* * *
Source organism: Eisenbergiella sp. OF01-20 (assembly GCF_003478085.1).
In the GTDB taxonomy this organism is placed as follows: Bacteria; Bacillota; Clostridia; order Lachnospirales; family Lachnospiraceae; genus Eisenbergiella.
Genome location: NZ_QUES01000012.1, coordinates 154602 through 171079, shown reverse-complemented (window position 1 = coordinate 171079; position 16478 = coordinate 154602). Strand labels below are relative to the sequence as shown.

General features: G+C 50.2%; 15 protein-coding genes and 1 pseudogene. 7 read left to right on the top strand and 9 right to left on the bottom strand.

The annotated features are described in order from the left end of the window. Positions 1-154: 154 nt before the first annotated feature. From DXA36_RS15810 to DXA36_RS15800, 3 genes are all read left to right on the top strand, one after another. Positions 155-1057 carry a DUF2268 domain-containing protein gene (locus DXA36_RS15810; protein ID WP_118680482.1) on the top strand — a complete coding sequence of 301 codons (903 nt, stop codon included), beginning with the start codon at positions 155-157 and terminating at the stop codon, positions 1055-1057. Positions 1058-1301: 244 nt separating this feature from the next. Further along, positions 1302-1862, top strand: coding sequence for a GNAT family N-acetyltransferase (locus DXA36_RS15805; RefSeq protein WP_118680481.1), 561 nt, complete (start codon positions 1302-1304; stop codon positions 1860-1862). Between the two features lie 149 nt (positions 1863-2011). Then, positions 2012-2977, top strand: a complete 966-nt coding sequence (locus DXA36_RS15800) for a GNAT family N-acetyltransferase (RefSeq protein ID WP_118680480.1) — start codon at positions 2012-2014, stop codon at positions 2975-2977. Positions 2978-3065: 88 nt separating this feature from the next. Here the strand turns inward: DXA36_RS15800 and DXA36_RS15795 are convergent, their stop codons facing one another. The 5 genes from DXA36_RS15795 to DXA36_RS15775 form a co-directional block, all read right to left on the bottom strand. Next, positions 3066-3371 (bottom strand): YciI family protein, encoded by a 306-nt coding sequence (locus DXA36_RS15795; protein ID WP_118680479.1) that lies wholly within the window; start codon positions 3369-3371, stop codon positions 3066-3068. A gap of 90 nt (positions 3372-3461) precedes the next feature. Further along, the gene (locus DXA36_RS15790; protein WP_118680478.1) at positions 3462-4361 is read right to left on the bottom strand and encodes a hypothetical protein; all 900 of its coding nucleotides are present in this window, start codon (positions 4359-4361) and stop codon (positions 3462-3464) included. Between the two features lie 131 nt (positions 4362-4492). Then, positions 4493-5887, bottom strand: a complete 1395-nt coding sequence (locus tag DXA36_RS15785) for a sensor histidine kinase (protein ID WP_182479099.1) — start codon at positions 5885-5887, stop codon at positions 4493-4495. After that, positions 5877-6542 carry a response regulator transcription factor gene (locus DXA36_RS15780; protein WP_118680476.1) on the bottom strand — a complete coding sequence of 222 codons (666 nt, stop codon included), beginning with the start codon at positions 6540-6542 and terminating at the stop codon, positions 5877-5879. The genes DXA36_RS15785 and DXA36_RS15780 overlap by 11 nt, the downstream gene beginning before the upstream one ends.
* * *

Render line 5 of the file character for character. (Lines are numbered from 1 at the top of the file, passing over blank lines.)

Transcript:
The annotated features are described in order from the left end of the window. Positions 1-154: 154 nt before the first annotated feature. From DXA36_RS15810 to DXA36_RS15800, 3 genes are all read left to right on the top strand, one after another. Positions 155-1057 carry a DUF2268 domain-containing protein gene (locus DXA36_RS15810; protein ID WP_118680482.1) on the top strand — a complete coding sequence of 301 codons (903 nt, stop codon included), beginning with the start codon at positions 155-157 and terminating at the stop codon, positions 1055-1057. Positions 1058-1301: 244 nt separating this feature from the next. Further along, positions 1302-1862, top strand: coding sequence for a GNAT family N-acetyltransferase (locus DXA36_RS15805; RefSeq protein WP_118680481.1), 561 nt, complete (start codon positions 1302-1304; stop codon positions 1860-1862). Between the two features lie 149 nt (positions 1863-2011). Then, positions 2012-2977, top strand: a complete 966-nt coding sequence (locus DXA36_RS15800) for a GNAT family N-acetyltransferase (RefSeq protein ID WP_118680480.1) — start codon at positions 2012-2014, stop codon at positions 2975-2977. Positions 2978-3065: 88 nt separating this feature from the next. Here the strand turns inward: DXA36_RS15800 and DXA36_RS15795 are convergent, their stop codons facing one another. The 5 genes from DXA36_RS15795 to DXA36_RS15775 form a co-directional block, all read right to left on the bottom strand. Next, positions 3066-3371 (bottom strand): YciI family protein, encoded by a 306-nt coding sequence (locus DXA36_RS15795; protein ID WP_118680479.1) that lies wholly within the window; start codon positions 3369-3371, stop codon positions 3066-3068. A gap of 90 nt (positions 3372-3461) precedes the next feature. Further along, the gene (locus DXA36_RS15790; protein WP_118680478.1) at positions 3462-4361 is read right to left on the bottom strand and encodes a hypothetical protein; all 900 of its coding nucleotides are present in this window, start codon (positions 4359-4361) and stop codon (positions 3462-3464) included. Between the two features lie 131 nt (positions 4362-4492). Then, positions 4493-5887, bottom strand: a complete 1395-nt coding sequence (locus tag DXA36_RS15785) for a sensor histidine kinase (protein ID WP_182479099.1) — start codon at positions 5885-5887, stop codon at positions 4493-4495. After that, positions 5877-6542 carry a response regulator transcription factor gene (locus DXA36_RS15780; protein WP_118680476.1) on the bottom strand — a complete coding sequence of 222 codons (666 nt, stop codon included), beginning with the start codon at positions 6540-6542 and terminating at the stop codon, positions 5877-5879. The genes DXA36_RS15785 and DXA36_RS15780 overlap by 11 nt, the downstream gene beginning before the upstream one ends.